Thursday, September 10, 2015

"The 100-Year-Old Man Who Climbed Out the Window and Disappeared"

This Norwegian film puts an end to the thought that all Scandinavian films need to be either brooding thought pieces or tales of vicious and unthinkable crimes.  The 100 Year Old Man is a humorous story of completely directionless proportions.

Not only does the 100 year old man climb out of his retirement home window and disappear, one could cheer, he inadvertently ends up dragging around a suitcase full of money, teams up with a man not much younger who was living in isolation rather than go into a retirement home, and ends up being chased by an inept motorcycle gang.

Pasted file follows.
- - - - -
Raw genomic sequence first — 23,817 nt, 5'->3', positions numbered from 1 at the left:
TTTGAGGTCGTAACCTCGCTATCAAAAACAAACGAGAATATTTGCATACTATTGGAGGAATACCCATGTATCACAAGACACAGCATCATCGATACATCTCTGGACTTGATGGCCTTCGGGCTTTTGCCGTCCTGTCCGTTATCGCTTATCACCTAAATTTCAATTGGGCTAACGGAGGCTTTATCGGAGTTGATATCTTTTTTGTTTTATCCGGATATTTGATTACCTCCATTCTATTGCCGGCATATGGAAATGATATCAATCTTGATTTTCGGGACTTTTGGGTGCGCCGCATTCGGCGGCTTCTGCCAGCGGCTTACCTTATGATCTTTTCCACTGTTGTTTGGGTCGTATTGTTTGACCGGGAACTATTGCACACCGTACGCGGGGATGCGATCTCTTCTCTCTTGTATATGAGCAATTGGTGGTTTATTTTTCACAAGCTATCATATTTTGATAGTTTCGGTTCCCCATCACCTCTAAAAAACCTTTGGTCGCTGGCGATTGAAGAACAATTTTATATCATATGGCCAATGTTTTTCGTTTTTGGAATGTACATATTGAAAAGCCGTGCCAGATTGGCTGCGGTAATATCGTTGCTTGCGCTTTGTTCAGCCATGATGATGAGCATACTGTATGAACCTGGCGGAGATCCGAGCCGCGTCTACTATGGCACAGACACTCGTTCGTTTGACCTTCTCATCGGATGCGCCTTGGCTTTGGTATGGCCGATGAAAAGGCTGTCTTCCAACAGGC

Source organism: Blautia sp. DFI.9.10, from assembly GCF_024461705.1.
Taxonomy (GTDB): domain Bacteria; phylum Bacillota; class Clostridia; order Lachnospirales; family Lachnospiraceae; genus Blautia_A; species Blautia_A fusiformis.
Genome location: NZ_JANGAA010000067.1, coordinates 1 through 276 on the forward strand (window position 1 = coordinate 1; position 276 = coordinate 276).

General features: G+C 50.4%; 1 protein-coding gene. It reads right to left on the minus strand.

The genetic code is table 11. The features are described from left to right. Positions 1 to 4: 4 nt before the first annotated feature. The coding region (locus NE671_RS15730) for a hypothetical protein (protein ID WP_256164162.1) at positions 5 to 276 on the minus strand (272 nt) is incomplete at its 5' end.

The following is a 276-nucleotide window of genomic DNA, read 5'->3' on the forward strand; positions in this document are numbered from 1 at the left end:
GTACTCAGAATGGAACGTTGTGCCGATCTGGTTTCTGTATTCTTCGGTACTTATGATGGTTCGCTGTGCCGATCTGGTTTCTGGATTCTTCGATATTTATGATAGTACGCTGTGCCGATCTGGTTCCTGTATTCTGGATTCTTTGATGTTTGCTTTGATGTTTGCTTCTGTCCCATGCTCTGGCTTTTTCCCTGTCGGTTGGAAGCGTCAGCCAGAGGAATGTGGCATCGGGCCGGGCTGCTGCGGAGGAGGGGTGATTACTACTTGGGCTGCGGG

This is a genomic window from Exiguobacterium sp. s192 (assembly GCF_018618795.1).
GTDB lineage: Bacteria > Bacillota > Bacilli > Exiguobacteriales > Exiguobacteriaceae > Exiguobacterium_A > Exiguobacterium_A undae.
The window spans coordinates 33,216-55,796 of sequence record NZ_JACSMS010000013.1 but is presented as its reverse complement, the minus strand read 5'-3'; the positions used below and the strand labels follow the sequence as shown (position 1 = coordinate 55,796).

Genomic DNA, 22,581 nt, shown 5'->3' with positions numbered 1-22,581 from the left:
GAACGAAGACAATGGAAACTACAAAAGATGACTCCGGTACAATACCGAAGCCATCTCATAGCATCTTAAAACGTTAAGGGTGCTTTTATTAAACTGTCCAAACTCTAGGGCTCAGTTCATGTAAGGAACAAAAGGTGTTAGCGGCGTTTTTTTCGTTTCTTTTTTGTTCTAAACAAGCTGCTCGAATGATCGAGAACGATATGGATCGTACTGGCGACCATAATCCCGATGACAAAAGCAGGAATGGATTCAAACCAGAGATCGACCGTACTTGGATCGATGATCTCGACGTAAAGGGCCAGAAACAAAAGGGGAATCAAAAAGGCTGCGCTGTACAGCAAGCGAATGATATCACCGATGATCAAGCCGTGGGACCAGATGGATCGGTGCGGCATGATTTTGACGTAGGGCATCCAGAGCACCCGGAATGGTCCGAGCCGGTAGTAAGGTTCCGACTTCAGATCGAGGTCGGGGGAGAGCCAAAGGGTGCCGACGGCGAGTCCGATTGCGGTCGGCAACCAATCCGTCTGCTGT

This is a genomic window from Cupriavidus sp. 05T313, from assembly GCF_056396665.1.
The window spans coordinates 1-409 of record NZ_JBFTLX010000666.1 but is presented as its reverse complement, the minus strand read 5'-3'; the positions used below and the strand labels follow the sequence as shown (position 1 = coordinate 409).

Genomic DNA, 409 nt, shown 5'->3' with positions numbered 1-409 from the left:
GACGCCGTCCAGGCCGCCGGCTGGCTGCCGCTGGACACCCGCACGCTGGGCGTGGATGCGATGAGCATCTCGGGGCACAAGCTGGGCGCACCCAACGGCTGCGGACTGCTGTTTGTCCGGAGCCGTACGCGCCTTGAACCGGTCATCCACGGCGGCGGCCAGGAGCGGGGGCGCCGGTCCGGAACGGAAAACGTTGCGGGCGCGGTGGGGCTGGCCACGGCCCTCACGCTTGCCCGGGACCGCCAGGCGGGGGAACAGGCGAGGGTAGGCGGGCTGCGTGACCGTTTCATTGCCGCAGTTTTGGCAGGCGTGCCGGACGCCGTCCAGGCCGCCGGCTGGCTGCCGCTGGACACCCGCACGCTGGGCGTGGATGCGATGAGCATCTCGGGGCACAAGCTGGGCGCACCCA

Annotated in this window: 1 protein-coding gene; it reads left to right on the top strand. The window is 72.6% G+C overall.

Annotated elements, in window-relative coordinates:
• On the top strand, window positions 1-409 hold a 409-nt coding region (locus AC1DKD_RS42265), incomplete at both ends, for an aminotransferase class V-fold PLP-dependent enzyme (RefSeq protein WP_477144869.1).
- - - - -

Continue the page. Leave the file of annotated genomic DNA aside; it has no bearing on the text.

The film takes the opportunity to flashback through many parts of the 100 year old man's life, including his participation in the Spanish Civil War, the time he saved Franco's life, his meeting with Stalin to discuss the Manhattan Project, a drunken lunch with Harry Truman, and his time as a double agent between the KGB and the CIA, planting lies on both sides.  Most of the history is suspect.  He goes through all of this like Chance in Jerzy Kosinski's "Being There", effective but almost unaware. He lives in the present.

An elephant in a van, car wrecks, and ending up on the island of Bali take this story to an end.  It is preposterous, totally without subtlety, silly, mostly full of smiles and chuckles, and entertaining at the end of a long day.  In the old and maybe still Hollywood vernacular, it is a madcap comedy.

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